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The New Mississippi Civil Rights Museum Refuses to Sugarcoat History

The New Mississippi Civil Rights Museum Refuses to Sugarcoat History | Learning, Teaching & Leading Today | Scoop.it
Woven through documentation of violence in the galleries is a parallel record of resistance, throughout the South and specifically in Jackson. In 1961, nine African-American students from nearby Tougaloo College challenging segregation at Jackson’s main public library staged a read-in until they were removed by the police. In the same year, anti-segregationist Freedom Riders arrived in the city, in successive waves, by bus and were herded into jails: enlarged mug shots of dozens of riders, among them the veteran Georgia Congressman John Lewis, paper a gallery wall.

Behind much of the local protest was the organizational work of the activist Medgar Evers, field secretary for the Mississippi branch of the N.A.A.C.P., and a Jackson resident. On June 12, 1963, returning home from a night meeting, he was gunned down in his driveway. The museum has a terse, tense documentary film on Evers projected in a darkened alcove. At its conclusion, a spotlight suddenly hits an object in a case on the wall: the Enfield .30-06 caliber the rifle that killed him.
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How to Stop Eating Sugar - Smarter living Guides

How to Stop Eating Sugar - Smarter living Guides | Learning, Teaching & Leading Today | Scoop.it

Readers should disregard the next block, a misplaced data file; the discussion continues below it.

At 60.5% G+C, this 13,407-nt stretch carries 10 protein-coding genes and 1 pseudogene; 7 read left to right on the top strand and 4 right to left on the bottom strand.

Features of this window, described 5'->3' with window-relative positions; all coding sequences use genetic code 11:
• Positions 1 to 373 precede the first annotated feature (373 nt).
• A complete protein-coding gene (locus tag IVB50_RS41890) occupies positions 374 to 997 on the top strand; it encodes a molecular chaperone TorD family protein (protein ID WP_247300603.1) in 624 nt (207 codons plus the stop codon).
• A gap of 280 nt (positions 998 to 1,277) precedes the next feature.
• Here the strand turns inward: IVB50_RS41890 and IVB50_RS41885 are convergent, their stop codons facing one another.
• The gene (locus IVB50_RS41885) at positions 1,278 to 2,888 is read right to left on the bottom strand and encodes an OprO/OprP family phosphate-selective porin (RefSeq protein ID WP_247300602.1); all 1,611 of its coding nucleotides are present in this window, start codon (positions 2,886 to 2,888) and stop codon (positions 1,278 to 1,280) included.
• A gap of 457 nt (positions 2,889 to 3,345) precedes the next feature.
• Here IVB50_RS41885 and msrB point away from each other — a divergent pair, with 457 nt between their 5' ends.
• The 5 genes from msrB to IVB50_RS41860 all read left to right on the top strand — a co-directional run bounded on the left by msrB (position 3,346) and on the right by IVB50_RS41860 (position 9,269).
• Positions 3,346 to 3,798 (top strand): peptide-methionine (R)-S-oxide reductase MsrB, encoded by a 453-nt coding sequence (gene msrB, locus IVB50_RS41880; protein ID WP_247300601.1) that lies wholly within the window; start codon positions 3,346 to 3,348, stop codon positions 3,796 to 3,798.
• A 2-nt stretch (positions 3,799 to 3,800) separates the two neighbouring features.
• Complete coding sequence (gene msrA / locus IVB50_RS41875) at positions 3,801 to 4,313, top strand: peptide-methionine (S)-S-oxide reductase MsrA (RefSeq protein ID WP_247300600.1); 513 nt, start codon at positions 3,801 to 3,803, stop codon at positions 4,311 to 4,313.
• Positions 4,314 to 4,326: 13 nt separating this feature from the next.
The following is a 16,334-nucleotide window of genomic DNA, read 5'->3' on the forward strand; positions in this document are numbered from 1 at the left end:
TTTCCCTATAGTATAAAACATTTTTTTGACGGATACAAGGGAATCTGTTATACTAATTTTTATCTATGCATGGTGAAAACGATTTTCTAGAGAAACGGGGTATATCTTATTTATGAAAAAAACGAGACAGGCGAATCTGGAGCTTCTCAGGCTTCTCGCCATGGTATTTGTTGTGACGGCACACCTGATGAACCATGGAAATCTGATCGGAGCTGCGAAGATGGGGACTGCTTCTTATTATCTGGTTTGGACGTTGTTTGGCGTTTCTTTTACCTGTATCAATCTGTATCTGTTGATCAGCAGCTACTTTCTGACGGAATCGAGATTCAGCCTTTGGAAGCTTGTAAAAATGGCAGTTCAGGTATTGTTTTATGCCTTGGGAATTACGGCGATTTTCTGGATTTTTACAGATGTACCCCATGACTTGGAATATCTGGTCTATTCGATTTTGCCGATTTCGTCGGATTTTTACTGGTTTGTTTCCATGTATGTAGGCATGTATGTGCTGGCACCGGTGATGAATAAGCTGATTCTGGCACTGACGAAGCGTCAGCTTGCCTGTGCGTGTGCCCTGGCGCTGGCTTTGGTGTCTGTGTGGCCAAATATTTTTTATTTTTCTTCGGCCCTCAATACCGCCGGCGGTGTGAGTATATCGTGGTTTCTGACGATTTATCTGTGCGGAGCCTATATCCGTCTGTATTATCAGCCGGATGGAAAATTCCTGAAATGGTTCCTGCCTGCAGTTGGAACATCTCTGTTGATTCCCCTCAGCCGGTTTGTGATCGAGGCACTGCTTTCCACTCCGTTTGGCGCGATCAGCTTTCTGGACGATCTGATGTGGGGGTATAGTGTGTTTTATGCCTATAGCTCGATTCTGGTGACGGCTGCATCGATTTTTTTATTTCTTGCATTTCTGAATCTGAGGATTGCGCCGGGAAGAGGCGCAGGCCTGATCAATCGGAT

If you’re like most Americans, you eat more sugar than is good for you. But it’s entirely possible to eat less sugar without sacrificing much — if any — of the pleasures of eating. Surprising as it may sound, many people who have cut back on sugar say they find their new eating habits more pleasurable than their old ones. This guide will walk you through why sugar matters, how you can make smart food choices to reduce sugar consumption, and how you can keep your life sweet, even without so many sweets. 
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America, what is left of it, is slipping away - It's like F.D.R. doing nothing in response to Pearl Harbor

America, what is left of it, is slipping away - It's like F.D.R. doing nothing in response to Pearl Harbor | Learning, Teaching & Leading Today | Scoop.it

"Donald Trump has turned the political world upside down, again and again, like a kid flipping a coin. Every day we wake up to either a new scandal or several lingering ones. 


It is astounding. It is maddening. It is numbing. 


At this moment, he is embroiled in a scandal of a six-figure payment to a porn star who goes by the name Stormy Daniels and who, at one point, gave an interview in which she claimed that the two were engaged in an extramarital sexual affair. 


He is also embroiled in a scandal over why a top aide, Rob Porter, accused of physically assaulting his two ex-wives, was allowed to remain on the White House staff even after these allegations had been brought to the attention of the White House by the F.B.I. 


Exacerbating this scandal is the fact that the official White House timeline about the events leading to Porter’s resignation turned out to be a lie, according to sworn testimony on Tuesday by the F.B.I. director Christopher Wray. It is also exacerbated by the fact that after Porter resigned, Trump praised him, and initially failed to say anything about domestic violence in general, reserving that condemnation for a week later, when he said, “I’m totally opposed to domestic violence of any kind.” 


And of course, there is the omnipresent issue of Russia attacking our elections in 2016 and the investigation into whether anyone in the Trump orbit colluded or cooperated with the Russians, conspired to commit a crime, lied to officers or tried to obstruct justice.